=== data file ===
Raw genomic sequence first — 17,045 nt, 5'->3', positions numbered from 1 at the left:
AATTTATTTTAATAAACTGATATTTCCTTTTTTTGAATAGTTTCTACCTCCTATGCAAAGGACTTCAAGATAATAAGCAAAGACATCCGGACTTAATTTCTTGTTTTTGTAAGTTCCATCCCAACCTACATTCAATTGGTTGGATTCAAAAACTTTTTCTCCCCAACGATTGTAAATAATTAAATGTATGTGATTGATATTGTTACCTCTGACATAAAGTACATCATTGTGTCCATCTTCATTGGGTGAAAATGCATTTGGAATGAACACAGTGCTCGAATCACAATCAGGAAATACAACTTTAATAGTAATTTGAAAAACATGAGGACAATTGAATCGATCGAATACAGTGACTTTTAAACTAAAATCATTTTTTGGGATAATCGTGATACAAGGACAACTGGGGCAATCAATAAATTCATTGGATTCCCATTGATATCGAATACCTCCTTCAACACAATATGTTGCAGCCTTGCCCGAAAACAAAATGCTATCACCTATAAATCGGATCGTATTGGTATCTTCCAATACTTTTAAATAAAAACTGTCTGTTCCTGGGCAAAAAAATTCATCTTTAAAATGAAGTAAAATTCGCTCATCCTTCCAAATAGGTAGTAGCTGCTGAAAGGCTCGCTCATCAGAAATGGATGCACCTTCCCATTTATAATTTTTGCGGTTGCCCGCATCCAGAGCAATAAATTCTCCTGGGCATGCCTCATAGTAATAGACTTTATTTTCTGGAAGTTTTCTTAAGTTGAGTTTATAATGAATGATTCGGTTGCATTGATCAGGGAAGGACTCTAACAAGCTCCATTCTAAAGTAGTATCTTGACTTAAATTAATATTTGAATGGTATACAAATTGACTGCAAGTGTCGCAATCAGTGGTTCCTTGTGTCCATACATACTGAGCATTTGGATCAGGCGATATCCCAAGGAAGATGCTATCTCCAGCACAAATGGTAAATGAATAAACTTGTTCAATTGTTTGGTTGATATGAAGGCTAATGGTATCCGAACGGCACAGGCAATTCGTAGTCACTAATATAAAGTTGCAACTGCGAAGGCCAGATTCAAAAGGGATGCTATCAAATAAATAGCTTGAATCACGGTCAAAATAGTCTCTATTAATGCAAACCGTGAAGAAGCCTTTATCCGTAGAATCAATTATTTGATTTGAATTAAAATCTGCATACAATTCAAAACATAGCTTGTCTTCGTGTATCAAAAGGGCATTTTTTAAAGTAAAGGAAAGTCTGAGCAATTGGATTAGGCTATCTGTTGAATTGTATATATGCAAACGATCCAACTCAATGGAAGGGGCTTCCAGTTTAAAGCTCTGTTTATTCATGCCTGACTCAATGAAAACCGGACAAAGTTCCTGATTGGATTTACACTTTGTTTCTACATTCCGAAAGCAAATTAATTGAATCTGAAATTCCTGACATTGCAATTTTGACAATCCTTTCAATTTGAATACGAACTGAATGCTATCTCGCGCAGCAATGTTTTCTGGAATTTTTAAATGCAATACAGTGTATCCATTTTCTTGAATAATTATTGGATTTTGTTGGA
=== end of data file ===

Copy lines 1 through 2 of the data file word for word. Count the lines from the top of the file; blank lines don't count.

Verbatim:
Raw genomic sequence first — 17,045 nt, 5'->3', positions numbered from 1 at the left:
AATTTATTTTAATAAACTGATATTTCCTTTTTTTGAATAGTTTCTACCTCCTATGCAAAGGACTTCAAGATAATAAGCAAAGACATCCGGACTTAATTTCTTGTTTTTGTAAGTTCCATCCCAACCTACATTCAATTGGTTGGATTCAAAAACTTTTTCTCCCCAACGATTGTAAATAATTAAATGTATGTGATTGATATTGTTACCTCTGACATAAAGTACATCATTGTGTCCATCTTCATTGGGTGAAAATGCATTTGGAATGAACACAGTGCTCGAATCACAATCAGGAAATACAACTTTAATAGTAATTTGAAAAACATGAGGACAATTGAATCGATCGAATACAGTGACTTTTAAACTAAAATCATTTTTTGGGATAATCGTGATACAAGGACAACTGGGGCAATCAATAAATTCATTGGATTCCCATTGATATCGAATACCTCCTTCAACACAATATGTTGCAGCCTTGCCCGAAAACAAAATGCTATCACCTATAAATCGGATCGTATTGGTATCTTCCAATACTTTTAAATAAAAACTGTCTGTTCCTGGGCAAAAAAATTCATCTTTAAAATGAAGTAAAATTCGCTCATCCTTCCAAATAGGTAGTAGCTGCTGAAAGGCTCGCTCATCAGAAATGGATGCACCTTCCCATTTATAATTTTTGCGGTTGCCCGCATCCAGAGCAATAAATTCTCCTGGGCATGCCTCATAGTAATAGACTTTATTTTCTGGAAGTTTTCTTAAGTTGAGTTTATAATGAATGATTCGGTTGCATTGATCAGGGAAGGACTCTAACAAGCTCCATTCTAAAGTAGTATCTTGACTTAAATTAATATTTGAATGGTATACAAATTGACTGCAAGTGTCGCAATCAGTGGTTCCTTGTGTCCATACATACTGAGCATTTGGATCAGGCGATATCCCAAGGAAGATGCTATCTCCAGCACAAATGGTAAATGAATAAACTTGTTCAATTGTTTGGTTGATATGAAGGCTAATGGTATCCGAACGGCACAGGCAATTCGTAGTCACTAATATAAAGTTGCAACTGCGAAGGCCAGATTCAAAAGGGATGCTATCAAATAAATAGCTTGAATCACGGTCAAAATAGTCTCTATTAATGCAAACCGTGAAGAAGCCTTTATCCGTAGAATCAATTATTTGATTTGAATTAAAATCTGCATACAATTCAAAACATAGCTTGTCTTCGTGTATCAAAAGGGCATTTTTTAAAGTAAAGGAAAGTCTGAGCAATTGGATTAGGCTATCTGTTGAATTGTATATATGCAAACGATCCAACTCAATGGAAGGGGCTTCCAGTTTAAAGCTCTGTTTATTCATGCCTGACTCAATGAAAACCGGACAAAGTTCCTGATTGGATTTACACTTTGTTTCTACATTCCGAAAGCAAATTAATTGAATCTGAAATTCCTGACATTGCAATTTTGACAATCCTTTCAATTTGAATACGAACTGAATGCTATCTCGCGCAGCAATGTTTTCTGGAATTTTTAAATGCAATACAGTGTATCCATTTTCTTGAATAATTATTGGATTTTGTTGGA